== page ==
Browsing the archives for the Urban Homesteading category.

When your backyard flock grows. From chicken rearing to turkeys!

We were out of chick starter so a trip to the local farm supply store was on the agenda for the day. When visiting the farm supply store we have to visit the baby chick area if the kids are with us because kids LOVE to see baby birds and rabbits (even though the backyard is already full of them).

Did I mention that we got 12 additional baby chicks at the start of this spring? We did! They were on rebate at our local store, we got 10 for free. Can’t pass up free chicks! But we didn’t just get them because they were free… Our current flock of 6 produces from 2-4 eggs per day right now, our oldest hens are about 4 years old… That’s when egg production tends to decline. We used to get an egg a day from each hen. So we knew that we’d eventually need new layers for optimal egg efficiency.

Anyway, now the spring chicks are outside in their own confined run, growing and eating lots while they grow accustomed to our older hens through the protection of wire fencing… Did I mention they are eating lots?!

Today we were on a mission to buy some much needed feed and on the way past the live birds we were reeled in by yet another great deal. $2.00 clearance Turkeys! We had to buy a minimum of 6 turkeys, costing $12 but we are now the proud owners of 6 broad breasted turkeys, 3 bronze and 3 white.

The livestock grows on our little homestead. We are now raising Turkeys!

I don’t know that we’ll choose a broad breasted turkey in future turkey raising endeavors, we typically avoid altered foods and the broad breasted turkey is an altered breed. It’s designed to grow rapidly and is bred to get pretty large compared to heritage turkey breeds that grow slower and live longer. If we ever order turkeys I’m sure we’ll research more and probably pick a different breed but for now we are doing a practice run with these broad breasted turkeys.

We are really brushing up on our turkey raising knowledge right now. It is exciting to be trying something new this year and it’s a welcome distraction from waiting till our house sells ;)

How long until you have turkey to eat?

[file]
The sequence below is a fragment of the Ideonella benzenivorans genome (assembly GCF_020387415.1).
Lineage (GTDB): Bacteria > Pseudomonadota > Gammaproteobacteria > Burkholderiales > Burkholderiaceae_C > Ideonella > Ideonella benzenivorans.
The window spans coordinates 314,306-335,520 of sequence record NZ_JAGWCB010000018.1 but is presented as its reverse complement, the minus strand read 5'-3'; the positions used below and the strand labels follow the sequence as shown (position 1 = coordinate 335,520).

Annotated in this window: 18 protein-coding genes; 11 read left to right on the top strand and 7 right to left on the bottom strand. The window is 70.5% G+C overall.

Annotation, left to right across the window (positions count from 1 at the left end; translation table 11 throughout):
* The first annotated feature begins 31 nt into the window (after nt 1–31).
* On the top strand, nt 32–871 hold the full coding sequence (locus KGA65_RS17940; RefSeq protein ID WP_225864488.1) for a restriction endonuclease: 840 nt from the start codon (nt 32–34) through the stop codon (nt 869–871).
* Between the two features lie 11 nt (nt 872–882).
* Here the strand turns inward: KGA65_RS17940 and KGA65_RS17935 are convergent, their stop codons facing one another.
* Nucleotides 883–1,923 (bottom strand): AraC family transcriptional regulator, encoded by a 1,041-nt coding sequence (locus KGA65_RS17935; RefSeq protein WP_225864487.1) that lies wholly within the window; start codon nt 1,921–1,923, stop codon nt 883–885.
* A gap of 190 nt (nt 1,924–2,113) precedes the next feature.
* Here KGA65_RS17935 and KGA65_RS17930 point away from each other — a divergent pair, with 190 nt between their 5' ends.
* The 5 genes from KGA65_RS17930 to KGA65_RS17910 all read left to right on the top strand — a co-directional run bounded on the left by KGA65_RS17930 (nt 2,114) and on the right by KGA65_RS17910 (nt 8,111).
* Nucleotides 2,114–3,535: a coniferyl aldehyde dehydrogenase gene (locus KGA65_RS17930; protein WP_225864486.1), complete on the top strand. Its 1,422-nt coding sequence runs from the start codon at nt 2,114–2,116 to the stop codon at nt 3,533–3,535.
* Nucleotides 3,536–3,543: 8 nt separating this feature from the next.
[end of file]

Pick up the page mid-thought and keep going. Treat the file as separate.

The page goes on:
In as little as 3 1/2 months we could process them and fill our freezer with homegrown turkey! Although, we will likely want to wait as long as possible to butcher if circumstances permit. I’m thinking if they aren’t huge and if they are they are free ranging = not costing us a fortune in feed costs then I’d be glad to let them live until right before Turkey day… The longer they live the less space they are taking up in my freezer. However, this means they’ll need to be alive for the next 7 months. Typically at approximately 20 weeks or 5 months they are slaughter ready. At the 20 week mark the hens can be close to 30 lbs and the toms can be 40-50 lbs.

Broad Breasted Turkey mating, hatching and egg production.

Turkeys are sold as straight run, so there are toms and hens mixed when you buy. If we don’t have to butcher them this summer and we can put them off till fall we cold even have some turkey eggs to enjoy! Turkey hens lay eggs at 6-8 months of age. I’m sure the eggs are huge and delicious too. Which brings us to the idea of hatching your own turkeys…

Broad breasted turkeys are said to be physically unable naturally breed due to their breast size so your turkey eggs are likely to be infertile. The Toms could try mating with the hens but they physically don’t achieve successful fertilization for a number of reasons.

One Backyard Chickens member states:

“They can breed it is just that it is not efficient and the tom will crush/kill more hens then he would get bred and fertilized. You can successfully breed a BB back to a heritage. Hen will lay and the eggs will hatch, she will not lay as many as a heritage and she will not be able to sit on the nest as she will crush the eggs, more likely then not. But yes they can bred and it can be done just not very efficient.”

How much does it cost to feed a turkey? What will your finished turkey have cost you?